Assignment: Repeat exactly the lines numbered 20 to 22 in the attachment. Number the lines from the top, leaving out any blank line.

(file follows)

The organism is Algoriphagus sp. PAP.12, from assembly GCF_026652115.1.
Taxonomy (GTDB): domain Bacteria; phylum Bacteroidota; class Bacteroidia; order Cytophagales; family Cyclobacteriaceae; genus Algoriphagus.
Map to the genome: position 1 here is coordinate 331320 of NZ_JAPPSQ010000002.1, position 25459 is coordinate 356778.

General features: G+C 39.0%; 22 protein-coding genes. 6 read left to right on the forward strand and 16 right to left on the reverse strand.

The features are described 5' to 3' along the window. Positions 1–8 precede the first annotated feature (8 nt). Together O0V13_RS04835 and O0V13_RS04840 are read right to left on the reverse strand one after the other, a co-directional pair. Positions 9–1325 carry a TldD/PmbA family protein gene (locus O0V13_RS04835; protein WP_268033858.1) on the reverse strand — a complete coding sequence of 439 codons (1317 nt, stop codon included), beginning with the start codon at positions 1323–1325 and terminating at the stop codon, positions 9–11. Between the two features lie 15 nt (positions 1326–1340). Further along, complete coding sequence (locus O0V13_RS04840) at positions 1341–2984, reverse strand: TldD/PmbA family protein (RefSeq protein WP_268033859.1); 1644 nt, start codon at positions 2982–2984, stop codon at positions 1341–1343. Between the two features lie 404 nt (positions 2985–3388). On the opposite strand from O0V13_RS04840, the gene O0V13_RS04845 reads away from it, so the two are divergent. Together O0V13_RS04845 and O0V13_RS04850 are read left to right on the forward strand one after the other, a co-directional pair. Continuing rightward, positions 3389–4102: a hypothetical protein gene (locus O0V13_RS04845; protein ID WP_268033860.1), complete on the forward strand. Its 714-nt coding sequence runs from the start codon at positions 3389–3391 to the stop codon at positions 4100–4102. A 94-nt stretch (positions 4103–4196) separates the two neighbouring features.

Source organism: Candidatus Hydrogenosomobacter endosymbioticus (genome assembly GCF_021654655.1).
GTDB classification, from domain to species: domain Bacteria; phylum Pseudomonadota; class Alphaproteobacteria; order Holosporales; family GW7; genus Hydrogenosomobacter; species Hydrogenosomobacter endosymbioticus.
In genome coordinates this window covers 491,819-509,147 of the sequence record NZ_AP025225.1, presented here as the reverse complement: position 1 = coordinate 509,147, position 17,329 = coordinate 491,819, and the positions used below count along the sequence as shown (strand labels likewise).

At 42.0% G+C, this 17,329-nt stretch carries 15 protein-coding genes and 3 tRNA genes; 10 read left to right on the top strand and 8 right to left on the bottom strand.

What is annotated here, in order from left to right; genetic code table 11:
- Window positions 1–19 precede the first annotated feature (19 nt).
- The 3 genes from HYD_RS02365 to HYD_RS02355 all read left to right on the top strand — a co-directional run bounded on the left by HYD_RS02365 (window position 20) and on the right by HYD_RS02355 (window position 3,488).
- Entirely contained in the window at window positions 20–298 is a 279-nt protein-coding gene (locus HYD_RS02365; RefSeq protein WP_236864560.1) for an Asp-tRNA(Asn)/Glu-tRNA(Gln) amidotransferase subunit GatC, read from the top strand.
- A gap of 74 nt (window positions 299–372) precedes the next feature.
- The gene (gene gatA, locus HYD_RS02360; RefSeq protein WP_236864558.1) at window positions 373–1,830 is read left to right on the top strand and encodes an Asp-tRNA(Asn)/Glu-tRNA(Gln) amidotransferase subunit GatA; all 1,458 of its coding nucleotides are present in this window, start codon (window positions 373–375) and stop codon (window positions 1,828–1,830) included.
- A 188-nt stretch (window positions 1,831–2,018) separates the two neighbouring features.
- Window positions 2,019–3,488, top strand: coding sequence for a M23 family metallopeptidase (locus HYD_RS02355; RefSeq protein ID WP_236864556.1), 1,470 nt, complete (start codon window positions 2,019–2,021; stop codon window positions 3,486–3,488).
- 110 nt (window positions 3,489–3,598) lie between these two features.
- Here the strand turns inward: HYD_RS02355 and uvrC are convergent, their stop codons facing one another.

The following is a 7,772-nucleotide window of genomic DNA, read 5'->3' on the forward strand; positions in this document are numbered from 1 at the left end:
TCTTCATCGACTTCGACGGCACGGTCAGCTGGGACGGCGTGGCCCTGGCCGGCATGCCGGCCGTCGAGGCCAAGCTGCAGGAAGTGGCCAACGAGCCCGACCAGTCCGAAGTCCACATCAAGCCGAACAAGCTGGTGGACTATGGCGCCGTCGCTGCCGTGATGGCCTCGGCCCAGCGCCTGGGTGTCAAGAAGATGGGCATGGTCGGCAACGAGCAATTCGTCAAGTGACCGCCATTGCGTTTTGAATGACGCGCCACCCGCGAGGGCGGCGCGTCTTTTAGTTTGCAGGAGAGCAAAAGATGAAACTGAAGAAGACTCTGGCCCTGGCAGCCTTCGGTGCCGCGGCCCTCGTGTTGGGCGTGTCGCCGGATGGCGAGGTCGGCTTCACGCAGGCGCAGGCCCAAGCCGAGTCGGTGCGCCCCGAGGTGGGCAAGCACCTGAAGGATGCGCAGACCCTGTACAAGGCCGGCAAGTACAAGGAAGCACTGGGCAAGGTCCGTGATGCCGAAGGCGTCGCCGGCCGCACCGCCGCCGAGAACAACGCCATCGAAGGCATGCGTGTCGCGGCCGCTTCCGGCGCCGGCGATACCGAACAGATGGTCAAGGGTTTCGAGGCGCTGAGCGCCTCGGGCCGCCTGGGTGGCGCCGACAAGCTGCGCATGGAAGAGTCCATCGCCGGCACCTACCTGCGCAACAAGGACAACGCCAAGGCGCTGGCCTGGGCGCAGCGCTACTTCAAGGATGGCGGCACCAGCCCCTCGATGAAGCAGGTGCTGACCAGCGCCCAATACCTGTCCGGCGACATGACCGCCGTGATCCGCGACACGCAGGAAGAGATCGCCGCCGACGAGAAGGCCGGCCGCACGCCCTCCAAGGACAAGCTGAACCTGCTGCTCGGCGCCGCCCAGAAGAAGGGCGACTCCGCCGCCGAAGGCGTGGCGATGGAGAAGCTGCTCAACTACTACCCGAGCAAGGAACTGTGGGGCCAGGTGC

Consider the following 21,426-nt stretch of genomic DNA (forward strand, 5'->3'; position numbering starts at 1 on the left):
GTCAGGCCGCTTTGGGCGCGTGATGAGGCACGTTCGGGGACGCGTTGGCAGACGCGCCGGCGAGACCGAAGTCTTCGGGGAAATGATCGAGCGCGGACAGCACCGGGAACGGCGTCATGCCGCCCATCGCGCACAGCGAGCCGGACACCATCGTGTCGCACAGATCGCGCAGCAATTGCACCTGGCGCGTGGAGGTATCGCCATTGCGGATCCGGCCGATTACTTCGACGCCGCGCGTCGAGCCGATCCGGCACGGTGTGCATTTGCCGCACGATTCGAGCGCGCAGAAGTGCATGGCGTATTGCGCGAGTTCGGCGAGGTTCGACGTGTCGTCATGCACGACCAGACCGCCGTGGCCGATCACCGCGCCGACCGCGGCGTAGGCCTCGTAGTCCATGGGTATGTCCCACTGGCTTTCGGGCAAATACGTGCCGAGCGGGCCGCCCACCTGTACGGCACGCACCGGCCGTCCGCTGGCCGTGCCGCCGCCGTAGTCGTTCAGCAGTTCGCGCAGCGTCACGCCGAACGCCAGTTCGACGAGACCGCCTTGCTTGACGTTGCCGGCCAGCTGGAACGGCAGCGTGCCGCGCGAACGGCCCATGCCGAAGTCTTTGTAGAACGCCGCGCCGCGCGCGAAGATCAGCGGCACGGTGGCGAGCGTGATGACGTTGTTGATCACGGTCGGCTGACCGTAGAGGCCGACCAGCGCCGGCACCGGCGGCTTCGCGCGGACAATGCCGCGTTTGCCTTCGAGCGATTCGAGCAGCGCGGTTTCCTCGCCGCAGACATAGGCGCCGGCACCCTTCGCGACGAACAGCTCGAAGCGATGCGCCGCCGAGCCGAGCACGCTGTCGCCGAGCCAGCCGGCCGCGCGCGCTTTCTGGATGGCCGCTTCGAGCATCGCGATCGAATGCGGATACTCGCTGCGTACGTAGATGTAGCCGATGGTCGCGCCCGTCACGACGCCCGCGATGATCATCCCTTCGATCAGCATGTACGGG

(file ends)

The following is a 7,772-nucleotide window of genomic DNA, read 5'->3' on the forward strand; positions in this document are numbered from 1 at the left end:
TCTTCATCGACTTCGACGGCACGGTCAGCTGGGACGGCGTGGCCCTGGCCGGCATGCCGGCCGTCGAGGCCAAGCTGCAGGAAGTGGCCAACGAGCCCGACCAGTCCGAAGTCCACATCAAGCCGAACAAGCTGGTGGACTATGGCGCCGTCGCTGCCGTGATGGCCTCGGCCCAGCGCCTGGGTGTCAAGAAGATGGGCATGGTCGGCAACGAGCAATTCGTCAAGTGACCGCCATTGCGTTTTGAATGACGCGCCACCCGCGAGGGCGGCGCGTCTTTTAGTTTGCAGGAGAGCAAAAGATGAAACTGAAGAAGACTCTGGCCCTGGCAGCCTTCGGTGCCGCGGCCCTCGTGTTGGGCGTGTCGCCGGATGGCGAGGTCGGCTTCACGCAGGCGCAGGCCCAAGCCGAGTCGGTGCGCCCCGAGGTGGGCAAGCACCTGAAGGATGCGCAGACCCTGTACAAGGCCGGCAAGTACAAGGAAGCACTGGGCAAGGTCCGTGATGCCGAAGGCGTCGCCGGCCGCACCGCCGCCGAGAACAACGCCATCGAAGGCATGCGTGTCGCGGCCGCTTCCGGCGCCGGCGATACCGAACAGATGGTCAAGGGTTTCGAGGCGCTGAGCGCCTCGGGCCGCCTGGGTGGCGCCGACAAGCTGCGCATGGAAGAGTCCATCGCCGGCACCTACCTGCGCAACAAGGACAACGCCAAGGCGCTGGCCTGGGCGCAGCGCTACTTCAAGGATGGCGGCACCAGCCCCTCGATGAAGCAGGTGCTGACCAGCGCCCAATACCTGTCCGGCGACATGACCGCCGTGATCCGCGACACGCAGGAAGAGATCGCCGCCGACGAGAAGGCCGGCCGCACGCCCTCCAAGGACAAGCTGAACCTGCTGCTCGGCGCCGCCCAGAAGAAGGGCGACTCCGCCGCCGAAGGCGTGGCGATGGAGAAGCTGCTCAACTACTACCCGAGCAAGGAACTGTGGGGCCAGGTGC

Consider the following 21,426-nt stretch of genomic DNA (forward strand, 5'->3'; position numbering starts at 1 on the left):